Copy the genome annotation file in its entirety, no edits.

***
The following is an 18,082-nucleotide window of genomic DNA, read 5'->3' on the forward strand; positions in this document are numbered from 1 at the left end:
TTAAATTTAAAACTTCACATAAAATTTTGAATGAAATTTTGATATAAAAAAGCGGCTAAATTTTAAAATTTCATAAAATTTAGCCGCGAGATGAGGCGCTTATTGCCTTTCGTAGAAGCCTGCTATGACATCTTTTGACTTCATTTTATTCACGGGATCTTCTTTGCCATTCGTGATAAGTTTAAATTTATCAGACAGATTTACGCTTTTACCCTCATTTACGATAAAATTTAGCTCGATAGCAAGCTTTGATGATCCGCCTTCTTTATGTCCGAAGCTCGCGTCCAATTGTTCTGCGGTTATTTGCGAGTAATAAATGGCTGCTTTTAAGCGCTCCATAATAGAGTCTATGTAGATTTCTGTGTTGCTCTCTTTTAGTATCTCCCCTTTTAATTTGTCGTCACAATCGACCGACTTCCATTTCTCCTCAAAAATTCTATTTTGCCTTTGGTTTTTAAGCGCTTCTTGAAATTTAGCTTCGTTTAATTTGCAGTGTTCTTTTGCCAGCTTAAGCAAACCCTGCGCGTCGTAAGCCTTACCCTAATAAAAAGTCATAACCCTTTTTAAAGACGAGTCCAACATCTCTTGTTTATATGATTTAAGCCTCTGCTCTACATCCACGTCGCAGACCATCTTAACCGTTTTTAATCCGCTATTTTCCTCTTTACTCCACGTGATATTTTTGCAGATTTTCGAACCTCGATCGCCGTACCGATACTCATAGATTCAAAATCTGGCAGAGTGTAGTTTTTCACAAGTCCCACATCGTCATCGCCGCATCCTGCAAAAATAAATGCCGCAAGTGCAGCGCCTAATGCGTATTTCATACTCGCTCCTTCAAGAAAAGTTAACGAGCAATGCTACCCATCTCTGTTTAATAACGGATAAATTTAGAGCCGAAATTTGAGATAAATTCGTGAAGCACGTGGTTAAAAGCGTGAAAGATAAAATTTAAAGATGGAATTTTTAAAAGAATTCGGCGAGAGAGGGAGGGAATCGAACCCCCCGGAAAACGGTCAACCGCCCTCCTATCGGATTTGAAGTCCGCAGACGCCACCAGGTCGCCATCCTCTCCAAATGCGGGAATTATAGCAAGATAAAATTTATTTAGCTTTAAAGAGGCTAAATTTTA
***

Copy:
The following is an 18,082-nucleotide window of genomic DNA, read 5'->3' on the forward strand; positions in this document are numbered from 1 at the left end:
TTAAATTTAAAACTTCACATAAAATTTTGAATGAAATTTTGATATAAAAAAGCGGCTAAATTTTAAAATTTCATAAAATTTAGCCGCGAGATGAGGCGCTTATTGCCTTTCGTAGAAGCCTGCTATGACATCTTTTGACTTCATTTTATTCACGGGATCTTCTTTGCCATTCGTGATAAGTTTAAATTTATCAGACAGATTTACGCTTTTACCCTCATTTACGATAAAATTTAGCTCGATAGCAAGCTTTGATGATCCGCCTTCTTTATGTCCGAAGCTCGCGTCCAATTGTTCTGCGGTTATTTGCGAGTAATAAATGGCTGCTTTTAAGCGCTCCATAATAGAGTCTATGTAGATTTCTGTGTTGCTCTCTTTTAGTATCTCCCCTTTTAATTTGTCGTCACAATCGACCGACTTCCATTTCTCCTCAAAAATTCTATTTTGCCTTTGGTTTTTAAGCGCTTCTTGAAATTTAGCTTCGTTTAATTTGCAGTGTTCTTTTGCCAGCTTAAGCAAACCCTGCGCGTCGTAAGCCTTACCCTAATAAAAAGTCATAACCCTTTTTAAAGACGAGTCCAACATCTCTTGTTTATATGATTTAAGCCTCTGCTCTACATCCACGTCGCAGACCATCTTAACCGTTTTTAATCCGCTATTTTCCTCTTTACTCCACGTGATATTTTTGCAGATTTTCGAACCTCGATCGCCGTACCGATACTCATAGATTCAAAATCTGGCAGAGTGTAGTTTTTCACAAGTCCCACATCGTCATCGCCGCATCCTGCAAAAATAAATGCCGCAAGTGCAGCGCCTAATGCGTATTTCATACTCGCTCCTTCAAGAAAAGTTAACGAGCAATGCTACCCATCTCTGTTTAATAACGGATAAATTTAGAGCCGAAATTTGAGATAAATTCGTGAAGCACGTGGTTAAAAGCGTGAAAGATAAAATTTAAAGATGGAATTTTTAAAAGAATTCGGCGAGAGAGGGAGGGAATCGAACCCCCCGGAAAACGGTCAACCGCCCTCCTATCGGATTTGAAGTCCGCAGACGCCACCAGGTCGCCATCCTCTCCAAATGCGGGAATTATAGCAAGATAAAATTTATTTAGCTTTAAAGAGGCTAAATTTTA